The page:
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3 Kinetics.doc

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Department
Earth Sciences
Course
ESS102H1
Professor
John Ferris
Semester
Winter

Description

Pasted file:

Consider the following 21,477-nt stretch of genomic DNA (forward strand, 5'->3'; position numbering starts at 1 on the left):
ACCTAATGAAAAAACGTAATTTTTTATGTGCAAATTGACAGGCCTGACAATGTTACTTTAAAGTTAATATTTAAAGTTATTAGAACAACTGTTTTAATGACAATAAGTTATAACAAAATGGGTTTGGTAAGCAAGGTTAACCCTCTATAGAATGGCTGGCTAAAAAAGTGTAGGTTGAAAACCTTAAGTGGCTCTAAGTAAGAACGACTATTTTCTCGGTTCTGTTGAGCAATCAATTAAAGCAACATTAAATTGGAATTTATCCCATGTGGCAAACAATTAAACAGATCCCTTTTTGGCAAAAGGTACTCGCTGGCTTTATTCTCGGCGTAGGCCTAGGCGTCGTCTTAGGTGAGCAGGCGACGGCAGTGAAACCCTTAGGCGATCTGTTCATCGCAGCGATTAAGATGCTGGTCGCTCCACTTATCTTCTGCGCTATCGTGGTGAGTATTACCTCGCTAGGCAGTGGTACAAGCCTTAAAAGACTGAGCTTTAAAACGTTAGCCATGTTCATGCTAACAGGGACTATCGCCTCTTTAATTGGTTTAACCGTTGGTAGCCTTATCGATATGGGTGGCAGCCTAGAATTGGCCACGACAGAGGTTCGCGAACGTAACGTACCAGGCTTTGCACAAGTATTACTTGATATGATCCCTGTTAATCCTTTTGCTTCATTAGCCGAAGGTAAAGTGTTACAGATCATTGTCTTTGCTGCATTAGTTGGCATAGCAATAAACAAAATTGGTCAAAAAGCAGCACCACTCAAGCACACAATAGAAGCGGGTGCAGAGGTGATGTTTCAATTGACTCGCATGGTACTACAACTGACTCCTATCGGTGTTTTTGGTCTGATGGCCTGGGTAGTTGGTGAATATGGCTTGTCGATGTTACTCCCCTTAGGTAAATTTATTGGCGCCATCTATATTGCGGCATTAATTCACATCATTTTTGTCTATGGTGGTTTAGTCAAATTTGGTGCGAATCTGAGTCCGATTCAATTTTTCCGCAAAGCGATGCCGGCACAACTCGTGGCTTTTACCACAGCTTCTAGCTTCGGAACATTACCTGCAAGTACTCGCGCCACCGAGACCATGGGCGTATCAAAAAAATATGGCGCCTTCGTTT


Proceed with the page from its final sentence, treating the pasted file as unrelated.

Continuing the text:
3 Chemical Kinetics and System Dynamics 3.0 Introduction The use of equilibrium mass action models in understanding chemical process in aqueous systems permit a quantitative description of boundary conditions associated with the attainment of equilibrium. A limitation to this approach is that it gives no information concerning reaction pathways or the time needed to reach equilibrium. Instead, these important problems are addressed by chemical kinetics and system dynamics. Several key questions need to be answered in studies of reaction rates and system dynamics. First, is the reaction sufficiently fast and reversible to be regarded as chemical equilibrium controlled? Second, is the reaction homogeneous (occurring wholly within a gas or liquid phase) or heterogeneous (involving reactants in a gas and a liquid, or a liquid and a solid phase)? Slow reversible, irreversible, and heterogeneous reactions are those most likely to require interpretation using kinetic models. Third, is there a specific volume in which chemical equilibrium can be assumed to have been achieved for many possible reactions? This may be called the local equilibrium assumption. Fourth, is the system under consideration closed (only energy is exchanged with the surroundings) or open (energy and matter are exchanged with the surroundings)? 3.1 Elementary and Overall Reactions In kinetics a fundamental distinction is made between elementary and overall chemical reactions. Specifically, an elementary reaction is one that describes an exact reaction mechanism or pathway. Four examples include 2+ 2− (1) CaCO = 3a +CO 3 CO +OH = HCO − (2) 2 3 CO 3−+ H = HCO 3− (3) (4) + − H 2 = H +OH Conversely, an overall reaction does not indicate the reaction mechanisms involved or the pathway. In this case, an example would be the reaction arising from the combination of Eqns. 1 to 4 CaCO +C3 + H O2= Ca 2 2++ 2HCO 3− (5) 1 Rates of overall reactions can be predicted only if the rates of the component elementary reactions are known. Rates of elementary reactions are often proportional to the concentrations of reactants, but this may not always be the case for overall reactions. 3.2 Rate Laws An implicit condition associated with chemical equilibria of reversible reactions in closed systems is that concentrations of reactants and products do not change with respect to time. This circumstance is satisfied when the forward and reverse reaction rates are equivalent. In the case of a general reaction A ⇔ B (1) the equilibrium mass action relationship from chemical thermodynamics under dilute conditions where activity coefficients are taken to be unity and square brackets indicate molar concentrations is K = [B] (2) [A] with forward d[A] = −k fA] (3) dt and reverse d[B] = −k rB] (4) dt rates of reaction written in differential form (i.e., change in concentration with respect to reaction time) with forward k afd reverse k rare constants, respectively. The equivalency of the reaction rates satisfies the equilibrium mass action relationship k [A] = k [B] f r (5) such that K = [B] = kf (6) [A] kr 2 Example 3.1 The formation of the aqueous FeSO compl4x is described by the reaction 3+ 2− kf + Fe + SO 4 ↔ FeSO 4 kr -1 The equilibrium constant for the reaction is K = eq5 L mol , and the forward rate constant k f 6.37 x 10 L mol s at 25 C. Calculate the value of the reverse rate constant k r k 3 K = f = 205 = 6.37×10 eq k k r r kr= 31s -1 The concepts of molecularity and reaction order are important in the development of rate expressions for stoichiometric reactions. Considering the general reaction aA+bB = cC + dD (7) the expression for the forward reaction rate is d[A] d[B] a b R f = = −k fA] [B] (8) dt dt In this instance, the forward reaction has a molecularity of two and an order equivalent to the sum of the stoichiometric coefficients, (a + b). The reverse reaction is similar with a rate expression d[C] d[D] c d R r = = −k fC] [D] (9) dt dt and a molecularity of two, but different with a reaction order of (c + d). The total reaction order is said to be the sum of the stoichiometric coefficients (a + b + c + d). 3 Experimental evaluation of the general rate expressions illustrated by Eqn. 8 and Eqn. 9 are explored more easily under conditions far from equilibrium; however, when a reversible reaction is close to equilibrium, the overall rate of change in reactant (or product) concentrations depends on the rates of both the forward and reverse reactions. Considering again the reaction given by Eqn. 7, the anticipated rate of change in reactant concentrations is R =fk [C]r[D] − k [A] [B] f a b (10) where the directionality of the reaction (i.e., consumption of reactants) is expressed by the negative sign of the forward reaction (on the right side of the equation). A similar overall rate expression can be written for the products of the reaction by reversing the signs of the respective forward and reverse rates R = k [A] [B] − k [C] [D] c d (11) r f r Many reactions in aqueous systems involve simply one or two reactants other than liquid water or a mineral solid, both of which are characterized by unit activity as defined above. This is reasonable considering that the probability of multiple simultaneous encounters between varieties of dissolved reacting species in solution is quite small. In recognition of this, a generalized reaction involving reactant A and water that gives rise to product P takes the simple form of A+ H O ⇔ P (12) 2 The corresponding expression for the rate of the forward reaction is d[A] = −k [Af (13) dt This is a first order reaction that is easily integrated to give the concentration of reactant [A] ts a function of any time t and the initial reactant concentration [A] 0 [A] t[A] exp0−k t) f (14) The great utility of Eqn. 28 is that a semi-logarithmic plot of ln[A] as a functiot of time is linear with a y-intercept of ln[A] and sl0pe of – k. Applicatifn of regular linear regression of ln[A] on t thus provides an estimate for k, as well as fonfirmation of [A] 0 assuming that this concentration is known ahead of time. Moreover, the appropriateness of a first order rate expression for the reaction can be assessed by examining the correlation coefficient from the linear regression with a high degree of confidence evidenced by r values greater than 0.90. Defining the characteristics of second and third order reactions is somewhat more complicated in that multiple concentrations or additional stoichiometric coefficients 4 appear in the differential rate equations. For example, consider a second order version of Eqn. 26 A+ B + H O ⇔ P (15) 2 The rate expression inferred from Eqn. 27 for the consumption of reactant A is d[A] = −k [f][B] (16) dt The integrated form with different initial concentrations of reactants A and B [B] [A] [A] t t 0 exp([A] −0B] )(k 0) f (17) [B] 0 This formulation requires more information to evaluate experimentally with [A] being t dependent on two variables, namely the corresponding concentration of B at time t, as well as the advancement of the reaction with respect to time t. If measurements of both A and B are available over time, then linear regression of ln [A] / [B] on t will tield the second order rate constant k and the intercept ln [A] / [B] at t = 0. f 0 0 If the concentration of reactant B is held constant at all times such that [B] = [B] t 0 then d[A] ∗ = −k [f][B] = −k [A] f (18) dt The derived rate expression illustrated in Eqn. 18 now resembles a first order expression where kf is recognized as a pseudo-first order rate constant dependent on the concentration of B ∗ k f k [B]f (19) Some reactions are zero order in the concentration of reactants; that is, the reaction rate is independent of the reactant. For example, the rate expression would be d[A] = −k (20) dt and in integrated form [A] t[A] − k0 (21) 5 3.3 Dependence of Reaction Rates on Temperature Even when reactant concentrations are maintained, chemical reactions are observed to proceed at different rates at different temperatures. This means that the magnitude of rate constants must be temperature dependent. The relationship between the value of a rate constant and absolute temperature is given by the Arrhenius equation − E a k = Aexp (21) RT in which k is a rate constant, A is taken to be a constant independent of temperature, and E as the activation energy. Differentiation of Eqn. 21 gives d lnk Ea